This year marks the 70th anniversary of the birth of the famous Abaza poet Kerim Mkhtse, many of whose works are regarded by literary critics as world heritage. For the anniversary of the poet, the WAC web information portal publishes an essay about him.

Georgy Chekalov

Literary critics and connoisseurs of Kerim Mkhtse’s poems speak in one voice about the uniqueness of the phenomenon of his work, and the poet Mikael Chikatuev, whom Kerim was introduced to as a child, expressed confidence that even “for a whole millennium” Abaza might not be able to grow another poet like Kerim Mkhtse.” Mkhtse lived a very short life, but left behind him the poetry of tremendous power and beauty.

“For people you gave birth to me ...”

The documents say he was born on May 6, 1949.  In fact, Kerim was born the day before.  An interesting coincidence: in the Soviet calendar, significant dates of May 5 was celebrated as the Day of printing.

Formally - by father - he was to be called Shavakhov Abdul-Kerim Liuanovich.  But his parents separated when he was only three months old, and his father no longer took any part in his life. Enrolling in the first class of the Novo-Kuva primary school, Kerim enrolled in a school magazine surnamed Mkhtse.  When he came of age, his passport was issued for the same last name.  And he entered the literature as Mkhtse Kerim Leonidovich.

The boy was brought up in the house of Grandmother Kanitat, who, after the death of her husband in battles against the German fascists, alone raised Kerim's mother Alexandra and her seven brothers and sisters.  Across the courtyard from her grandmother, her brother Umar Shenkaw lived with his equally large family.  Some uncles and aunts of Kerim, both relatives and cousins, were his peers, and he grew up with them, being considered in these families not as a grandson or nephew, but as a son and brother.  Because of this, he did not feel fully orphanhood without parents: the mother did not live with him either.

Becoming a poet, Kerim Mkhtse dedicated a lot of aching lines to his mother.  He felt guilty before her that the way he was going would not bring him back to her doorstep, and, as if justifying himself, would say:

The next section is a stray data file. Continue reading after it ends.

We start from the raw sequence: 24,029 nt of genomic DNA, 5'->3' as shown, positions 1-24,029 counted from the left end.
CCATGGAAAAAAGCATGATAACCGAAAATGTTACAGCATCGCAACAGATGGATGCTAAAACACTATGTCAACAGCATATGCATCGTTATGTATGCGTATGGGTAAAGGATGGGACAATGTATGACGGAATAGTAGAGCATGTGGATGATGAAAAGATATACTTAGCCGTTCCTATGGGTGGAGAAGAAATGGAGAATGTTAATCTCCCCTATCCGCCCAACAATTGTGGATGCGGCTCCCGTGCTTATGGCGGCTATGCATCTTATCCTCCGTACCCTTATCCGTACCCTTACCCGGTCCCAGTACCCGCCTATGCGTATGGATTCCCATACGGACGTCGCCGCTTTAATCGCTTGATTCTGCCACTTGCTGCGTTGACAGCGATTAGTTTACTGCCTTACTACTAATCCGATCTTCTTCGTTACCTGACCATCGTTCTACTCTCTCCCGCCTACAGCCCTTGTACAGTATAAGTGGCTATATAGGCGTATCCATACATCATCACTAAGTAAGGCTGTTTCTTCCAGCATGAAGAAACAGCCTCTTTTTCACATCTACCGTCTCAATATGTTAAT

"What am I supposed to do?
 For people you gave birth to me ... "

The poet seemed to feel that he would leave this world before her, and regretted one thing:

"I am afraid that mother will cry bitterly ...
And I beg you - do not offend her."

“More blue” sky over Malaya Kuva

In his native Novo-Kuvinsk, Kerim Mkhtse spent only the first twelve years of his life.  In 1961, he was assigned to the regional national boarding school in Cherkessk.  From that time on, he was in his small homeland only on short visits.  But everything that surrounded him in early childhood remained in his memory forever: countrymen, houses, acacias, a river.  And in many of his poems, he chanted his Malaya Kuva - this is the translation of the Abaza name of the village ХъвыжвчкIвын (in the native for the poet Ashkhar dialect - ХъвыжвхвчIы - ed.), wondering how others do not notice that “the sky over Malaya Kuva, though not very much, but bluer and the sun over Malaya Kuva, though slightly, but warmer!”

When did the poet have time to inflame with such love for a village in which he lived so little?

“Probably, this happened when I myself did not realize how much I love Malaya Kuva, - Kerim Mkhtse answered this question. - You feel the real strength of your affection - whether it is towards your homeland or a loved one - when you find yourself away from them.  To what extent I love my village, how it entered my destiny, which was formed on this earth, I fully understood only when I left it.”

In the same place, in Novo-Kuvinsk, the first similarity of verses was born, which came out of his pen.  It happened when once, when he was still a little boy, he looked at the rain outside the window and suddenly ... he began to cry.